Friday, December 7, 2007

Confusing Words

EITHER - NEITHER - TOO

Either indicates a choice between two alternatives. Neither combines two negative ideas. Study the following examples of use:

Which of these apples would you prefer?
I don't want either of them, thanks.

You can either have the £15 cotton top or the £17 cotton-and-polyester blouse. You can't have both.

Neither Richard nor Judy could come to the party.
I want neither alcohol nor cigars for my birthday. Now that I'm fifty I must live a healthier life.
Both either and neither can function as pronouns, determiners or adverbs.

When they function as pronouns, they are often followed by of + noun phrase:

I've known you for two years, but I haven't met either of your two brothers yet.
(OR: I've known you for two years, but I haven't met either Francis or Damien yet.)

Neither of my two brothers survived the war. Neither Francis, nor Damien.

Which of these fur coats is yours?
Neither (of them). That one's mine.

When they function as adverbs, they behave as linking words which can be tagged on in agreement at the end of a negative sentence. But with neither, subject and verb are inverted, with either this does not happen:

I can't make the meeting on Tuesday.
No, neither can I (OR: No, nor can I.)

I can't make the meeting on Tuesday.
No, I can't either.

I don't approve of sex before marriage.
No, neither do I. (OR: No, nor do I.)

I don't approve of sex before marriage.
No, I don't either.

I don't go mountain climbing and I don't go mountain walking, either.
(OR: I don't go mountain climbing and neither do I go mountain walking.

Too can function as an adding adverb which is placed in agreement at the end of an affirmative sentence. Compare the following:

I like peaches and nectarines best.
Yeah, I like peaches and nectarines, too.

I don't like peaches or nectarines.
No, I don't like peaches or nectarines, either.

When either and neither function as determiners, they are placed before the noun.

On neither side of the road was there anybody to be seen.

Neither player could raise his game. It was a very boring game of tennis to watch.

The sisters in the photograph were standing on either side of their dad. (OR: ...on each side..., OR: ...on both sides....)

Neither of them is or neither of them are?
Although this of-pronoun is normally considered singular, it is normally followed by plural nouns or pronouns. Thus, the boundary between singular and plural is blurred and effectively it can go with either a singular or plural verb form. Strictly speaking, it should be singular, but you will hear both formulations with no clear preference for one or the other:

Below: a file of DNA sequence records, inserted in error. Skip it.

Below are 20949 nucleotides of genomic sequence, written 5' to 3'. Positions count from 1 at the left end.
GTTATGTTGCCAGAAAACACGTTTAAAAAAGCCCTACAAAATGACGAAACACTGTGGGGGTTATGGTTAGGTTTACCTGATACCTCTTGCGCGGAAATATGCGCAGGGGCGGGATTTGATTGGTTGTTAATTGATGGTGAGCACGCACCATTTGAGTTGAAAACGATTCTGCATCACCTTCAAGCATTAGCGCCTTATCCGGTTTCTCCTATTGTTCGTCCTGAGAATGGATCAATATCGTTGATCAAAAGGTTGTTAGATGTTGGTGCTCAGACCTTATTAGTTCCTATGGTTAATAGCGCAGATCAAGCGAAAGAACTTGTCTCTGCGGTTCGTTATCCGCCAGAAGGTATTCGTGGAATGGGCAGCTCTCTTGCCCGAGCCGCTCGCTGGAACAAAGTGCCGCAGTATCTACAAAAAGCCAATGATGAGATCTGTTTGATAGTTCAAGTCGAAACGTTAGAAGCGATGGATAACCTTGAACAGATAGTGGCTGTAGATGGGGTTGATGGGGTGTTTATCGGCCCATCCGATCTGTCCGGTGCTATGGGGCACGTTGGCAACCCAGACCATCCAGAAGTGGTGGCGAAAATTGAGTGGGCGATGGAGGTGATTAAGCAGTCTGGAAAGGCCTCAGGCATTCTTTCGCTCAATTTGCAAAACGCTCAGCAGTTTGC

Neither of them are coming. They both have to work next weekend.

Neither of them is coming. They both have to work next weekend.

Which of these umbrellas is yours? ~ Neither of them are. That one's mine.

Which of these umbrellas is yours?
Neither is. That's mine.

There is similar confusion, I think, when neither...nor are employed as conjunctions, meaning not one and not the other. Consider the following:

Neither Francoise nor Helmut likes to eat English breakfasts, even at weekends.

Neither Franciose nor Helmut like to eat English breakfasts, even at weekends

Neither Emma nor Susan gets on with Chloe.

Neither Emma nor Susan get on with Chloe.

9 comments:

Be Con Tinh Nghich said...
This comment has been removed by the author.
Be Con Tinh Nghich said...

I read it again and again.At this time, I realized something not normal,Sir...."_"

Anonymous said...

happy day sir.

meomatbu87 said...
This comment has been removed by a blog administrator.
nguyenhonganhtesol said...

Becon, what's wrong with you?

Anonymous said...

what is difference between " go home" and " come home"?

cabungbu said...

how are your characters in real life

Be Con Tinh Nghich said...

@Sir: hì. I am okie now. Still alive.
@cabungbu: Ur question is great. I wait for his answer with u.

Anonymous said...

Sir, please tell me difference between tell, talk, say, speak?